“After lunch, the kids like to do brainteaser books and Sudoku books. The school has provided some learning materials but I’ve told the teachers that we’re going to do what works for us.

“In the afternoon, we’ll do some cooking – the kids take it in turns to decide what they would like to cook for dinner. One will read the recipe, and the other will measure things out. We made honeycomb one day, too. So they’re covering lots of different curriculum areas.

“Sometimes they’ll practise music. Another day, we built a massive fort. We’ve also got an obstacle course set up in the backyard.

“I’m getting them involved in chores, too – bringing the washing in and out, emptying the dishwasher.”

What are the small things that make a big difference?

  • Exercise first thing in the morning is really helpful – we research local places that we can visit via GoogleMaps.
  • Give kids some control over their day e.g. let them choose what they’re going to cook (with the ingredients available).
  • When it all goes wrong and everyone makes bad choices (and it will!!!) take time to repair the problem. Calm down, talk, cry, apologise, be honest about your own mistakes and agree on what everyone can work on to make things better. I’ve explained to my kids that sometimes I will send them to their rooms for 5 minutes and it’s not a punishment or consequence but a strategy to avoid a fight – it’s breathing time. I also go to my room so we are all doing it together!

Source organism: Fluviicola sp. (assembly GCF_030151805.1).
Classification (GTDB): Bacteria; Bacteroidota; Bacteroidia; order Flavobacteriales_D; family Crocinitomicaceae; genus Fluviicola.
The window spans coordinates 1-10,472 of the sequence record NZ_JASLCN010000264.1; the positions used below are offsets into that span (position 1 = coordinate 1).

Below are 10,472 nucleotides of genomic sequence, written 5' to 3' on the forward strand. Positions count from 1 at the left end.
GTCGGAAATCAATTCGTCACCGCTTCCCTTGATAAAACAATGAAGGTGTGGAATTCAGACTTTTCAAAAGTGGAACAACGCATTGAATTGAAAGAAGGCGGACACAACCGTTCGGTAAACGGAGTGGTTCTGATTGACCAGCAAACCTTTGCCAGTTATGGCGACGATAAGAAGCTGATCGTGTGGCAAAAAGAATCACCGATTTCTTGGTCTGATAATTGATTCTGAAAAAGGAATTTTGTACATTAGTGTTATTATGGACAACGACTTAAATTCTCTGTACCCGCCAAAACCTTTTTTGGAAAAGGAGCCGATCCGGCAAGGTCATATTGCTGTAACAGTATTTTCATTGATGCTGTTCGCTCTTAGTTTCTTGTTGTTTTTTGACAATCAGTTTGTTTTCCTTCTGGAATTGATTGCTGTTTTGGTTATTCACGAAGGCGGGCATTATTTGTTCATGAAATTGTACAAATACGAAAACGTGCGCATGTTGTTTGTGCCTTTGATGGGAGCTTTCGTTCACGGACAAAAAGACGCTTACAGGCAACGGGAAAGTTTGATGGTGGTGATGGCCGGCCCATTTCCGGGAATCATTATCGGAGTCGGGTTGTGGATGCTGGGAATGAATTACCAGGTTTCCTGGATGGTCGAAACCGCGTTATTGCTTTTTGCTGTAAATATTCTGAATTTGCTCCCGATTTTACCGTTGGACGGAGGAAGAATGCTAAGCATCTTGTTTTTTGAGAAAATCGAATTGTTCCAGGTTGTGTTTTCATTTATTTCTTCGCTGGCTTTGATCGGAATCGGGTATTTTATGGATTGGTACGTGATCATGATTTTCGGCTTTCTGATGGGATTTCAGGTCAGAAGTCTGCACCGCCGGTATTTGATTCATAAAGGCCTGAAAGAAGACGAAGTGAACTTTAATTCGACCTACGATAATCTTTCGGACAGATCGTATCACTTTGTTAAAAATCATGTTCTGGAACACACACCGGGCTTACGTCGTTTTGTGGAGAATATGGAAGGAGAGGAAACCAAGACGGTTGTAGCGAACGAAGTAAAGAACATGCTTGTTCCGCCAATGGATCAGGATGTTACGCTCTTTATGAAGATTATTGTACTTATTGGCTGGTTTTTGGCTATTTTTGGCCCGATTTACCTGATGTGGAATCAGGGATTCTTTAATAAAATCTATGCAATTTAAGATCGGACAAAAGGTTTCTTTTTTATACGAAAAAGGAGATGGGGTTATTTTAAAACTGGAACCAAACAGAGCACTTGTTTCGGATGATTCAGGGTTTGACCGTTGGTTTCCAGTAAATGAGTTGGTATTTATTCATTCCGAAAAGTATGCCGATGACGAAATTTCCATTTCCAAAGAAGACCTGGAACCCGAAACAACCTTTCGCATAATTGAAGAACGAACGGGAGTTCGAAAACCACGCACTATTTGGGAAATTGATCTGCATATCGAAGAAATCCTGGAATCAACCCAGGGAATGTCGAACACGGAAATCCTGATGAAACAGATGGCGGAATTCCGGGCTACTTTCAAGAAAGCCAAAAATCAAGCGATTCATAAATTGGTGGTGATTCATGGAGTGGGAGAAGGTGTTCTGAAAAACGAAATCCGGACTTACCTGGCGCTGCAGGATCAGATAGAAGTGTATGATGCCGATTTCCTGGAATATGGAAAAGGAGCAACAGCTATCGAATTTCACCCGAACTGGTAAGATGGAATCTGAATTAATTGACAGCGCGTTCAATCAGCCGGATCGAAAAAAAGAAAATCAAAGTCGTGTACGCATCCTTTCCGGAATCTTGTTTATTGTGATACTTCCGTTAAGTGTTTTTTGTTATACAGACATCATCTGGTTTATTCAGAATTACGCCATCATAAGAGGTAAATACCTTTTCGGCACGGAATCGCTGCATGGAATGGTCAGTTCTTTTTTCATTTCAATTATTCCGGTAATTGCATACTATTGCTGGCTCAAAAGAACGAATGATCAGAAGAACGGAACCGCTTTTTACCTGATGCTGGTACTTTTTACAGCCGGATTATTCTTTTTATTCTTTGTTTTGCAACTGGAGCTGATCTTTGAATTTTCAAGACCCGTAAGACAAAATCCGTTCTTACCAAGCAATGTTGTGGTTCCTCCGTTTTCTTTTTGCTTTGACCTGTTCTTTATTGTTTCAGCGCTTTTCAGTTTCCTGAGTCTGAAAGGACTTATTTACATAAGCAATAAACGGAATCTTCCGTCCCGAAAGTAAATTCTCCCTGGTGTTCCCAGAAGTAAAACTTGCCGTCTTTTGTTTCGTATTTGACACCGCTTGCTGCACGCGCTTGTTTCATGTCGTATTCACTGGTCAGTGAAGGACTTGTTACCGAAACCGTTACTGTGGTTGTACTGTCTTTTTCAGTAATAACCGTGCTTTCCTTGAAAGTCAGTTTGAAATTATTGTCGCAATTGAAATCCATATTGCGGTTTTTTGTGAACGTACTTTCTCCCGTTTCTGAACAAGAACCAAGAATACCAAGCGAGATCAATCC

What are your top tips for families adapting to home learning?

  • Help kids stay in contact with their friends. Mine use Facebook video (using my account).
  • Check-in with others – the kids are Skyping with their grandparents and checking in on elderly neighbours.
  • If the crazies are setting in, have one-on-one time with one (cooking, reading etc) while the other has free time.

The Family with Two Working Parents

Who lives here?

William (self-employed with a logistics company, works in his usual company office), Retina (Senior Purchases Manager at Procter & Gamble for Global Beauty Care Specialty Chemicals, currently working from home) and Deborah (13), David (12), Danielle (11) and Dominique (9).

Approach to learning?